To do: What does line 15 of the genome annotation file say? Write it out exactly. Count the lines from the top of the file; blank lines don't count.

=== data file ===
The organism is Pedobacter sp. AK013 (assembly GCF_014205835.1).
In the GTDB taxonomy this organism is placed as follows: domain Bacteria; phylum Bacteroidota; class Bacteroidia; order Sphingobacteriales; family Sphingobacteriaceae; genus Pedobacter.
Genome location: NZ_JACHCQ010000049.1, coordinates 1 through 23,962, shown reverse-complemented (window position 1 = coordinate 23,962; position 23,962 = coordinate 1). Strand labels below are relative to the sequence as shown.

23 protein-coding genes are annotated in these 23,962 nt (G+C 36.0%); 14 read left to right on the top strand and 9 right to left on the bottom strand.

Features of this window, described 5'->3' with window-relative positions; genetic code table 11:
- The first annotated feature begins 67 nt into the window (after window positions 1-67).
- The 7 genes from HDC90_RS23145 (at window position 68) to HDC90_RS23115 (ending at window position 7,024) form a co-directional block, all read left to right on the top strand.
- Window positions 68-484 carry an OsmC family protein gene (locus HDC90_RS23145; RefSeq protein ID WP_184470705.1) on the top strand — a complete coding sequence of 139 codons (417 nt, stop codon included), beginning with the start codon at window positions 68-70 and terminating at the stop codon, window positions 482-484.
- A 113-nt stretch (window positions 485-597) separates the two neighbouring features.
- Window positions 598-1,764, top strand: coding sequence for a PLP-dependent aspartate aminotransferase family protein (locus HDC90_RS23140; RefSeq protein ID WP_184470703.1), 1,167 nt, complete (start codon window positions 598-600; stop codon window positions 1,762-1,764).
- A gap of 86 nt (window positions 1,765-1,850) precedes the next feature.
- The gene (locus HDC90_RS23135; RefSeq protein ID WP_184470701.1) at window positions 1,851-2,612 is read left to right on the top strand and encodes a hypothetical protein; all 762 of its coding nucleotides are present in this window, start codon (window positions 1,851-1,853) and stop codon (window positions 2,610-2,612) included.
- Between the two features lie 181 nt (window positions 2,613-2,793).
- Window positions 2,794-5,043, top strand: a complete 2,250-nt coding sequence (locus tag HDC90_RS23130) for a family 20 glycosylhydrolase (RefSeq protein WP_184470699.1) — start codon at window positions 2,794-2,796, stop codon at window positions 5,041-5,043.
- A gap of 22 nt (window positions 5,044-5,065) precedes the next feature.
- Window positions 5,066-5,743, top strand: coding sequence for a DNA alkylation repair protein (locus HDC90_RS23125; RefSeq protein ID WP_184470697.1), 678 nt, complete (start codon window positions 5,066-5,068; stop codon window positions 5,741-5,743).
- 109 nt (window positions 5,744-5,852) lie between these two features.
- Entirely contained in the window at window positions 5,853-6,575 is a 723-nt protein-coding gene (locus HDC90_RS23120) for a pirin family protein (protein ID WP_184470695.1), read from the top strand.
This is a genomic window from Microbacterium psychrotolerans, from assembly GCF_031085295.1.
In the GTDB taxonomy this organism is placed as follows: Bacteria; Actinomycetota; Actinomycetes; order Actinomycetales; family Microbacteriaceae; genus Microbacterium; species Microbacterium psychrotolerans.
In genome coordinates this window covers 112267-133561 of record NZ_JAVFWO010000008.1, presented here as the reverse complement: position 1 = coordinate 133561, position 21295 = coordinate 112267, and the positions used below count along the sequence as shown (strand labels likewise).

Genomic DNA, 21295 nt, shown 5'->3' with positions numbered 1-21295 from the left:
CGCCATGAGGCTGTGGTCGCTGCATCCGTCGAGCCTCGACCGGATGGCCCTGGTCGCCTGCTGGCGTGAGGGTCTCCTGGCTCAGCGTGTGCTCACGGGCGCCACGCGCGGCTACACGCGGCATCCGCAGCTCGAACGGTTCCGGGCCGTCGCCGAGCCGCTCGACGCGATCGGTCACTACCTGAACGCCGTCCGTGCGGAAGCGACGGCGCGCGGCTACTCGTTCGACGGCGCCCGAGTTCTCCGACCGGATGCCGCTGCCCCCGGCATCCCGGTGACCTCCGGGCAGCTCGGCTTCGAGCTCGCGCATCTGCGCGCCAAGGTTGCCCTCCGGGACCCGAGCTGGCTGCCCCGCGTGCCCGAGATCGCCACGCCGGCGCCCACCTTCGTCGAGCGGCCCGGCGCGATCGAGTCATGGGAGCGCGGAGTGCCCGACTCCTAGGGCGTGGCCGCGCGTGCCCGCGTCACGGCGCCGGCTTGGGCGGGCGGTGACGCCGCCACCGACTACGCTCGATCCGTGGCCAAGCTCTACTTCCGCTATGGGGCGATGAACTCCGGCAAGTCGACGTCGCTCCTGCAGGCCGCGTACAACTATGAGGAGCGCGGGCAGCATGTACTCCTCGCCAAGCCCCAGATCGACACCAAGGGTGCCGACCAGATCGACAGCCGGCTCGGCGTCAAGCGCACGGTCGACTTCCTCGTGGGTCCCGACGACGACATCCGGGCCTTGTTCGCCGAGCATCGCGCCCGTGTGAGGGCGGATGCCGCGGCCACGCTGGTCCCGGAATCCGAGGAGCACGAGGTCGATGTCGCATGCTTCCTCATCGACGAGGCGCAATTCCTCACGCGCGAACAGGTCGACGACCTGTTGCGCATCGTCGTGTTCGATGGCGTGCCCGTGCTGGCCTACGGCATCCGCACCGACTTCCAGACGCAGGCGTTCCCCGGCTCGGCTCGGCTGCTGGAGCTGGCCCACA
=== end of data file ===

- A gap of 22 nt (window positions 5,044-5,065) precedes the next feature.